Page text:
Luxury Marketing: Reaching Those Who Seem Untouchable
How do you define luxury? Is it something that’s rare, expensive, exclusive, even unattainable?
The truth is, luxury can be hard concept to define, and ultimately, an even harder concept to market.
How well your brand delivers a unique experience, portrays a rich aspect of mystique, presents a high performing product – these are all important factors to consider when it comes to selling a product or service that’s a step above the rest.
While a respect for traditional heritage isn’t dead, it’s certainly no longer enough to satisfy the younger, ‘digitally native’ luxury appetites. So, while you’re trying to grow significantly beyond the small circle of those happy-but-few historical customers, how do you implement a marketing strategy that doesn’t put you out of the luxury bracket?
While we do not recommend an approach based on self-sabotaging your brand’s lexicon, we do remain steadfast on complying with the narrative that your brand is not available to just anyone.
Today, luxury is still characterized by striving to capture ‘the best’ of the market. However, new defining criteria are continuing to emerge based on shifts in buyer experiences and new priorities in consumer demand.
In order to continue to capture the zeitgeist of historical luxury while corralling the influential digital voices of today that prioritize cultural relevance and authenticity, you need to implement a marketing strategy that ultimately breaks the mold.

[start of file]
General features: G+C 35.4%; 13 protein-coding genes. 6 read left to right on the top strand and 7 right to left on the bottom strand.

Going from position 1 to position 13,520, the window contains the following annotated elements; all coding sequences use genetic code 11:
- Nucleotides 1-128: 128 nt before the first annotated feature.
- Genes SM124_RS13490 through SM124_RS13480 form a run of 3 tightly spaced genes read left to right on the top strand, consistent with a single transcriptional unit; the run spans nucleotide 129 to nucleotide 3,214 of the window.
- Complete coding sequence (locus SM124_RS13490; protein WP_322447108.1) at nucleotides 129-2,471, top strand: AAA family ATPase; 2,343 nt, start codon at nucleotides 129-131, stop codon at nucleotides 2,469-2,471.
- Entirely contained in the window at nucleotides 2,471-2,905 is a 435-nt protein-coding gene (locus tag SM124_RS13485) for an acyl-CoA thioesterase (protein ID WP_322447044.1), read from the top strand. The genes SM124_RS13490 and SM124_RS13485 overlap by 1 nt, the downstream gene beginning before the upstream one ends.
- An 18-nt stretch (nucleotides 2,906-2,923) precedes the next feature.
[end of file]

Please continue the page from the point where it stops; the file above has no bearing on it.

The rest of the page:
How, then, do we reach those that seem untouchable?
We communicate powerful statements of distinctive status by embracing a disruptive attitude.
Luxury marketing must show that your product or service is worth more than your competitors. Whether it be cars, handbags, jewelry, or concierge services, your brand should capture your audience’s attention before the competition does.
First, you must conquer two levels of performance to prove brand value.
Product: Here you must leverage elements of singularity such as superior artistry, precision, quality, uniqueness, and craftmanship.
Experience: This is where you must provide your audience with an unmatched, immersive experience that aims to surpass expectations.
What Brand Does This Well: Tesla. While delivering superior modernization and consumer experience combined with a strong referral program, the brand relies heavily on the use of digital marketing to target determined and ambitious middle and upper-class consumers. Even further, these are consumers that are seeking symbols representative of status and mindful consumption, combined with a uniquely valuable experience that is backed by long-term cost-effectiveness.
At the heart of consumer marketing is this concept of positioning, which is the proposed difference that creates the preference for a given brand over its competitor. No sector is more foreign to this marketing approach than luxury.